They may have been made with love, however, according to a study, home-packed lunches lose out to school lunches in terms of overall nutritiousness.

Published in the Journal of Nutrition Education and Behavior, the study was carried out by researchers from Virginia Tech University. It compared 560 home-packed meals with over 750 school lunches served to pre-K and kindergarten students across three schools, tracking nutritional values for more than five days using the 2012-2013 National School Lunch Program Standards as a guide.

According to the study, home-packed lunches paled in comparison to school meals because they offered lower nutritional quality. This was mostly because home-packed meals had more fat and more calories, no thanks to more sugary drinks and desserts that parents pack in for their children. Home-packed lunches were also higher in vitamin C and iron but it was lower in nutrients like vitamin A, calcium, protein, and fiber.

There are around 50 million children attending public elementary and secondary schools in the U.S. every day. Out of that number, about 40 percent bring their own food to school while the other 60 percent rely on school lunches for sustenance during the day.

On average, school meals had around 512 calories while home-packed lunches packed in about 608 calories. School meals also had around 26 grams of protein while home-packed lunches offered only 18 grams.

Where school lunches had more fruits, vegetables, milk, and sugar-free juice, home-packed meals featured more snacks like crackers and chips. The only notable advantage that home-packed meals had over school lunches was that the former had less sodium, clocking in at 880 mg whereas the latter had around 1,000 mg.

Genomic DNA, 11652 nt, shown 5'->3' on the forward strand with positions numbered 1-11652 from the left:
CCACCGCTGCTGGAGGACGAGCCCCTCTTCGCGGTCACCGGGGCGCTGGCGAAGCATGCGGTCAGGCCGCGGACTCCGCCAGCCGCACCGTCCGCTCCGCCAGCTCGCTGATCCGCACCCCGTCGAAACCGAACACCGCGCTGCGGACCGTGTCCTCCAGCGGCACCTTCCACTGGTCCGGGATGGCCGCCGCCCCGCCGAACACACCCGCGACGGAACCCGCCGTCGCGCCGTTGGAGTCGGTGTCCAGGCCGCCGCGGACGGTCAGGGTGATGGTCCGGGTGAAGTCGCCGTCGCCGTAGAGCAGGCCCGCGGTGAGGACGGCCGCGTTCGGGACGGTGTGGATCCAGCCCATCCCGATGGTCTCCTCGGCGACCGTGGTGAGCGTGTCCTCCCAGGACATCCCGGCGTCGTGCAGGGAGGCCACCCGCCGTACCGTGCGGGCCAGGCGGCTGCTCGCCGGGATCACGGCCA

University nutrition director at St. Louis' Washington University Connie Diekman was not surprised at the results of the study.

"This study provides outcomes that are similar to other studies that show the positive benefits of school lunch. While it is surprising to see the higher sodium content in the school lunch, the nutritional pluses of the school lunch -- more fiber, vitamin A and less sugar and saturated fat -- make the [nutritional] value aspect of school lunch better," Diekman said.

To make home-packed lunches more nutritious, she advises parents to include protein, dairy, vegetable, and fruit. If packing a sandwich, add in carrot sticks and an apple. For dairy, include something that the child likes, such as cheese, milk or yogurt. To keep the dairy cold, making it likely to be consumed by the child, put in a cold pack if possible.

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